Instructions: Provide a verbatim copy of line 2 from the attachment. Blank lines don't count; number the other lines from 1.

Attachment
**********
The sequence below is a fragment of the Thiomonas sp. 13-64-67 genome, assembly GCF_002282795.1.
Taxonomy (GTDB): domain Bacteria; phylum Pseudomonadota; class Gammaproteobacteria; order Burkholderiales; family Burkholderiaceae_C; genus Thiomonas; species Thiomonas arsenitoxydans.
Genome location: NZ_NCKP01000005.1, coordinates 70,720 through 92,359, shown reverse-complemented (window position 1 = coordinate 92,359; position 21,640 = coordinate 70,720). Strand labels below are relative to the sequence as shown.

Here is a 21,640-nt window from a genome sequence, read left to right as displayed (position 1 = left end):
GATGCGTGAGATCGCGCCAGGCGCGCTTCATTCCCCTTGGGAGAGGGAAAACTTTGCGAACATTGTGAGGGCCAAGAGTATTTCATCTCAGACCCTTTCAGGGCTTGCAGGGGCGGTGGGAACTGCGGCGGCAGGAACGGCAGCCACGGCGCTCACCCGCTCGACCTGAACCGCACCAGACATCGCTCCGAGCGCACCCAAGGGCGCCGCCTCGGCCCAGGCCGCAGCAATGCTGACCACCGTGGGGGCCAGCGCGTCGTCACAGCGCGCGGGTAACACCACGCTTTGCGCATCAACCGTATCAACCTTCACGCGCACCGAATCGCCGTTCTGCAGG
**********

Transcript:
Taxonomy (GTDB): domain Bacteria; phylum Pseudomonadota; class Gammaproteobacteria; order Burkholderiales; family Burkholderiaceae_C; genus Thiomonas; species Thiomonas arsenitoxydans.